July 13, 2024


The mysterious brightening of a galaxy far, far away has been traced to the heart of the galaxy and the sudden awakening of a giant black hole 1m times more massive than the sun.

Decades of observations have found nothing remarkable about the distant galaxy in the constellation Virgo, but that changed in late 2019 when astronomers noticed a dramatic increase in its brightness that continues to this day.

Researchers now believe they are witnessing changes never seen before, with the black hole at the galaxy’s core putting on an extreme cosmic light show as huge amounts of material fall into it.

“We discovered this source at the moment it started to show these variations in brightness,” said Dr Paula Sánchez-Sáez, a staff astronomer at the European Southern Observatory headquarters in Garching, Germany. “This is the first time we’ve seen it in real time.”

Animation shows newly awakened black hole – video

The galaxy, which goes by the snappy codename SDSS1335+0728 and lies 300m light-years away, was flagged to astronomers in December 2019 when an observatory in California called the Zwicky Transient Facility recorded a sudden increase in its brightness.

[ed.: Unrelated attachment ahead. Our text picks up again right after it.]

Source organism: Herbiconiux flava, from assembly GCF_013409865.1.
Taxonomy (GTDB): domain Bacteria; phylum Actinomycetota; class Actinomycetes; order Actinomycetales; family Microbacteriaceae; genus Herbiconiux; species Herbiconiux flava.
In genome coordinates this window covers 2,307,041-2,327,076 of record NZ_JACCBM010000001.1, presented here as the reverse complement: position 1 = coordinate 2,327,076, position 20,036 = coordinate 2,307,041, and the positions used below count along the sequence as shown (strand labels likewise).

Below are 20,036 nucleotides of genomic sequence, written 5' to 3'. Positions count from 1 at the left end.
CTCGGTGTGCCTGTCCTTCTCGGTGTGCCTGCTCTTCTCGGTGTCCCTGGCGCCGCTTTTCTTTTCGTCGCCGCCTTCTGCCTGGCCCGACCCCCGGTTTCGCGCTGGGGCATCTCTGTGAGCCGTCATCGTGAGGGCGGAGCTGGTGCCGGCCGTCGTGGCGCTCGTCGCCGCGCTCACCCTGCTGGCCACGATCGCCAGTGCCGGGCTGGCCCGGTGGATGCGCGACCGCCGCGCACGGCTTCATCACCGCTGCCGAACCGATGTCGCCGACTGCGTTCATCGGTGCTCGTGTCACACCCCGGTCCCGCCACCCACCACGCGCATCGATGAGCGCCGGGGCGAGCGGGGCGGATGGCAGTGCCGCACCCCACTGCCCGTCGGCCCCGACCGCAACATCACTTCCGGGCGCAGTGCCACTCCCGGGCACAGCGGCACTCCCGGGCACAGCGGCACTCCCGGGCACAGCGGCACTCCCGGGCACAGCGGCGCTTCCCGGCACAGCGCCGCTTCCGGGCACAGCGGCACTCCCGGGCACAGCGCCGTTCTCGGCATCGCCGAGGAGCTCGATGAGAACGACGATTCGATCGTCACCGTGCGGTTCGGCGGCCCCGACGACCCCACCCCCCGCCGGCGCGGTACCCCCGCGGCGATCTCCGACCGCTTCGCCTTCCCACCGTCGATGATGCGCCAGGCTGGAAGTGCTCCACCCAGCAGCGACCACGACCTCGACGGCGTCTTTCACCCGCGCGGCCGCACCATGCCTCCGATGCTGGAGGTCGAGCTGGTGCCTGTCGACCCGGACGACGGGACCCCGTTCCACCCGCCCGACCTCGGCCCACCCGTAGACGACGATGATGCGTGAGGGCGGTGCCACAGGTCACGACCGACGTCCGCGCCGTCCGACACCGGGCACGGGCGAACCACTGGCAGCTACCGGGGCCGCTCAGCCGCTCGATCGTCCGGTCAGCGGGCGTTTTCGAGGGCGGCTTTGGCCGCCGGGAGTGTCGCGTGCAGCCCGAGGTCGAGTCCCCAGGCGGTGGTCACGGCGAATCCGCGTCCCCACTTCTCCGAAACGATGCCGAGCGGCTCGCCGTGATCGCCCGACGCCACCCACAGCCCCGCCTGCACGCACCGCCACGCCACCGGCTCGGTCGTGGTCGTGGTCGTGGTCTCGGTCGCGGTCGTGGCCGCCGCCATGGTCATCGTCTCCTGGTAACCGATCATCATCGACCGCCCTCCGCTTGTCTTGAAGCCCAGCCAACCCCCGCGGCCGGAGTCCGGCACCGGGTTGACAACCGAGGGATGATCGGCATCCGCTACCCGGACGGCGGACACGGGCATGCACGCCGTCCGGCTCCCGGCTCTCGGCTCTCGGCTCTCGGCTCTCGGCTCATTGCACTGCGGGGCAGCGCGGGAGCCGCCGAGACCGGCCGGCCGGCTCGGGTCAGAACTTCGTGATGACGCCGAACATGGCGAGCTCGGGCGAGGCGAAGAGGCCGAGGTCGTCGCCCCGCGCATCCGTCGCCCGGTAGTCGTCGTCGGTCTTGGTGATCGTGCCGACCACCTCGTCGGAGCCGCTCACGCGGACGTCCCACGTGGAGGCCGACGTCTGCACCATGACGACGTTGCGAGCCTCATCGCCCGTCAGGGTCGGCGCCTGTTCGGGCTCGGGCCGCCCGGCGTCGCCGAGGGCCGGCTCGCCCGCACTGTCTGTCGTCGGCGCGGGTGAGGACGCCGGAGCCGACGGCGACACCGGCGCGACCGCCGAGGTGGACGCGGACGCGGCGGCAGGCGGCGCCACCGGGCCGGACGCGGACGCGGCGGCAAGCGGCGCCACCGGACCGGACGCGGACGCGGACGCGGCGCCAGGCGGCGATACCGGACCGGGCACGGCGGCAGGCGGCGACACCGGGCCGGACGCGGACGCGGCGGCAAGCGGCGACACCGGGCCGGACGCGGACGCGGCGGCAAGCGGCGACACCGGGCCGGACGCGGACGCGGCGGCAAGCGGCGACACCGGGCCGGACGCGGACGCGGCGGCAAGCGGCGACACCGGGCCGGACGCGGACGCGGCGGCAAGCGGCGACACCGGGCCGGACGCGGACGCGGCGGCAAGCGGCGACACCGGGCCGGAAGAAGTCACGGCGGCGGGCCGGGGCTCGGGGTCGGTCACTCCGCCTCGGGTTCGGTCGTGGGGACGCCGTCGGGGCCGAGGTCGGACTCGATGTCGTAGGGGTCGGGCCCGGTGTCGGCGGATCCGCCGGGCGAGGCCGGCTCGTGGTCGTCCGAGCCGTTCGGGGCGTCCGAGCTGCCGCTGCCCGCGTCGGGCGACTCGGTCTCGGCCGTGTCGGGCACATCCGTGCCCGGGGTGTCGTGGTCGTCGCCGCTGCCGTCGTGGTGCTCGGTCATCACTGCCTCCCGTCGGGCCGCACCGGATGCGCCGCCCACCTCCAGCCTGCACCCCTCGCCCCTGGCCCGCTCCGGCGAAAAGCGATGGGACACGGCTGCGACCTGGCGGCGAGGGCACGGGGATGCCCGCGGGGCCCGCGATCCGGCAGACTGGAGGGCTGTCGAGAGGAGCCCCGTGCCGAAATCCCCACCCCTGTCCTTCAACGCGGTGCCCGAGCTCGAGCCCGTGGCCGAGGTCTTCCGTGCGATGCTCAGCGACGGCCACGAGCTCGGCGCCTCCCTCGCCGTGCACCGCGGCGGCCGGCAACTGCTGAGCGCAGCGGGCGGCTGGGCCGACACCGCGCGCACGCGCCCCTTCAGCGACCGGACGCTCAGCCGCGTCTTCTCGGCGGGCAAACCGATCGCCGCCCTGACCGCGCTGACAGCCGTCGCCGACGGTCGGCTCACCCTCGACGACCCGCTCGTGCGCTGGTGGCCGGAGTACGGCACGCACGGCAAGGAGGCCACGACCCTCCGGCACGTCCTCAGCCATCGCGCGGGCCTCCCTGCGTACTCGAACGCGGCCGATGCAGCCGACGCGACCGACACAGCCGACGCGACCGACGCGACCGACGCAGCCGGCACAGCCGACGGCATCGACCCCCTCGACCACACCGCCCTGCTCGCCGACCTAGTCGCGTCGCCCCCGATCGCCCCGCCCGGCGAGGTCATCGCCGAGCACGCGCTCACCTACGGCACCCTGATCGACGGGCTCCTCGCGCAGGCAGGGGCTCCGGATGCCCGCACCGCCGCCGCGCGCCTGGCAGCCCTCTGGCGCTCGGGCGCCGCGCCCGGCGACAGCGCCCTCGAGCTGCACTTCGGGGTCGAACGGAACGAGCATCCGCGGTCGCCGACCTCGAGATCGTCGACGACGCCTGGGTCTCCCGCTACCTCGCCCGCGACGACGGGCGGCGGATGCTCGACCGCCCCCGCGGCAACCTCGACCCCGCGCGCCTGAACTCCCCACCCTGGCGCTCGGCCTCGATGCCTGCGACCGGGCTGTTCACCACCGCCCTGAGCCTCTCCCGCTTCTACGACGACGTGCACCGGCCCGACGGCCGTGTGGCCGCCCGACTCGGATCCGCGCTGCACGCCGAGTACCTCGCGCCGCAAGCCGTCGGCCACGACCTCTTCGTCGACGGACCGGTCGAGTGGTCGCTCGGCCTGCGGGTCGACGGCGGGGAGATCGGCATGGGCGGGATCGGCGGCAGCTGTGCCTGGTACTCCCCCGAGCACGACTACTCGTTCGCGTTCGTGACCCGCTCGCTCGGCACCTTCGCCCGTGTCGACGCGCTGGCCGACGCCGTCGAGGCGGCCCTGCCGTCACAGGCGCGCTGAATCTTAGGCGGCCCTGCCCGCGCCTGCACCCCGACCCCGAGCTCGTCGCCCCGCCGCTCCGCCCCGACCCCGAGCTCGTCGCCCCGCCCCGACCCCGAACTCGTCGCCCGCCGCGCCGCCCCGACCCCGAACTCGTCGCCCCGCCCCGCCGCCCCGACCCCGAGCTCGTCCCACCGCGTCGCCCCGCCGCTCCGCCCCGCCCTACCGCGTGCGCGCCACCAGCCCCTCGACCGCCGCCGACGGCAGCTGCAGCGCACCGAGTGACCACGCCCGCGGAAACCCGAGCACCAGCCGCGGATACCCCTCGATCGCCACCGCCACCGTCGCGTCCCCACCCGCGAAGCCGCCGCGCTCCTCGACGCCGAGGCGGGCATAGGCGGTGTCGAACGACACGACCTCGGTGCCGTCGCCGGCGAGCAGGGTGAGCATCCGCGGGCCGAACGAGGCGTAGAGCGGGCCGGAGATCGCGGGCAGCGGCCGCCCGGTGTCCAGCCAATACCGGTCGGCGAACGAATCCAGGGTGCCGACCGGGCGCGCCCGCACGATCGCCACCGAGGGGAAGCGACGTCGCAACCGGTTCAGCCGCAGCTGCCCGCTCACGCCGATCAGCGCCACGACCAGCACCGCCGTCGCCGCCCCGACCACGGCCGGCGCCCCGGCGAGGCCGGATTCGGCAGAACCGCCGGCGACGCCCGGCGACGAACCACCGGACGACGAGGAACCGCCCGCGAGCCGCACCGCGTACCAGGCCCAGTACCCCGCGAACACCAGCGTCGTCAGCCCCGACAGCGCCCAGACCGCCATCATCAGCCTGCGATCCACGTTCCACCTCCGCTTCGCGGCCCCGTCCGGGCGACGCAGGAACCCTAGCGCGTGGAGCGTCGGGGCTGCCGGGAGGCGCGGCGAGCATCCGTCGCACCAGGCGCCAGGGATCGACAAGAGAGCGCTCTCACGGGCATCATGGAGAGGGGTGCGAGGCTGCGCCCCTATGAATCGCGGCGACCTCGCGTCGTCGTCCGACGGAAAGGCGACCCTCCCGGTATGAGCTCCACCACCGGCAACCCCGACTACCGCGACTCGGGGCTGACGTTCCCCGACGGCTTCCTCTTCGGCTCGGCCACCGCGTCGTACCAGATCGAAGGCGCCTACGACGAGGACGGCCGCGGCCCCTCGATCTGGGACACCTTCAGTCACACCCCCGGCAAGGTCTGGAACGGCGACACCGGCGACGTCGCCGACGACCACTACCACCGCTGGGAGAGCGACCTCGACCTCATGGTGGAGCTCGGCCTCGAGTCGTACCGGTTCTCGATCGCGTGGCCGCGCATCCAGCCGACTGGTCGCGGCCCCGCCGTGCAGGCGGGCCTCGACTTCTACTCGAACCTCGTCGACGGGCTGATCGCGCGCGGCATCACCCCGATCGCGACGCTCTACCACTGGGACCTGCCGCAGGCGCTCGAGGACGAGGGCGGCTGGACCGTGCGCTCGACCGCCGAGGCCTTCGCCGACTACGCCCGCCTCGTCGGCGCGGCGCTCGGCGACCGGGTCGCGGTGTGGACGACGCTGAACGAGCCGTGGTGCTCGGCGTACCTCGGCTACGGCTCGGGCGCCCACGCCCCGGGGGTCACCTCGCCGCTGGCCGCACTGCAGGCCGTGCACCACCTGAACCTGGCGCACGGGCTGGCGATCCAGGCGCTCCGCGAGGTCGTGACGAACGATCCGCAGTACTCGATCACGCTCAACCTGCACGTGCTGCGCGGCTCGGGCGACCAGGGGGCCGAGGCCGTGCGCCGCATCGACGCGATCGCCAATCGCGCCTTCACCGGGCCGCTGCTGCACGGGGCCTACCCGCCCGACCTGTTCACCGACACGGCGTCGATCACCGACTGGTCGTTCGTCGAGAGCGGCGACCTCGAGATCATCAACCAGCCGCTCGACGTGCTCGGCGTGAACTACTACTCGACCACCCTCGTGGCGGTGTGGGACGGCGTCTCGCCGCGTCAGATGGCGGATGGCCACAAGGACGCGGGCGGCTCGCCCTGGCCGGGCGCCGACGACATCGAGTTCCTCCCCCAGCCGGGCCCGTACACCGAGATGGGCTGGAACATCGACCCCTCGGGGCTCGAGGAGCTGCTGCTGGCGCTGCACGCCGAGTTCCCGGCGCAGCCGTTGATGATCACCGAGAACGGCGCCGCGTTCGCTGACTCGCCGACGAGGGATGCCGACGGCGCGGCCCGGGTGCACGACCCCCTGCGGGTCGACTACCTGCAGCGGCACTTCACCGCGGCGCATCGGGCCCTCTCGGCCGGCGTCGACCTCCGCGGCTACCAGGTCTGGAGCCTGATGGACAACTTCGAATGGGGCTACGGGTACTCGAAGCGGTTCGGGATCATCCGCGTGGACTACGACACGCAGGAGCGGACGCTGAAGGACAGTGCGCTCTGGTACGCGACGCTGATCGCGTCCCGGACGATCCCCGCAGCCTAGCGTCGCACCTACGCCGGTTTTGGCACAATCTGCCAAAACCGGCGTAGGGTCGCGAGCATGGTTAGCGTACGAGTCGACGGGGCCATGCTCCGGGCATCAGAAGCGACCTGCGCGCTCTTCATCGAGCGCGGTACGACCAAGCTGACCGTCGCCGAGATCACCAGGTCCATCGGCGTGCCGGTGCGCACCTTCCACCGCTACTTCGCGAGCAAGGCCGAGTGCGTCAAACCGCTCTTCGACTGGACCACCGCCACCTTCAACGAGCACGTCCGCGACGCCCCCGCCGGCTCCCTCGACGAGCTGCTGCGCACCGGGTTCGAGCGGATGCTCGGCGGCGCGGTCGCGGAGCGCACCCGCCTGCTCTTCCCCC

The warning prompted a flurry of new observations and checking of archived measurements from ground- and space-based telescopes to understand more about the galaxy and its past behavior.

The scientists discovered that the galaxy recently doubled in brightness in mid-infrared wavelengths, became four times brighter in the ultraviolet, and at least 10 times brighter in the X-ray range.

What caused the sudden brightening is unclear, but sign up Astronomy and Astrophysicsthe researchers say the most likely explanation is the creation of an “active galactic nucleus” where a large black hole at the center of a galaxy begins to actively consume the material around it.

Active galactic nuclei emit a broad spectrum of light as gas around the black hole heats and glows, and surrounding dust particles absorb some wavelengths and re-emit others.

But this is not the only possibility. The team did not rule out an exotic form of “tidal disruption event,” a highly restricted phrase to describe a star that is torn apart after straying too close to a black hole.

Tidal disruption events tend to be short-lived affairs, brightening a galaxy for no more than a few hundred days, but more measurements are needed to rule out the process. “With the data we currently have, it is impossible to disentangle which of these scenarios are real,” Sánchez-Sáez said. “We must continue to monitor the source.”



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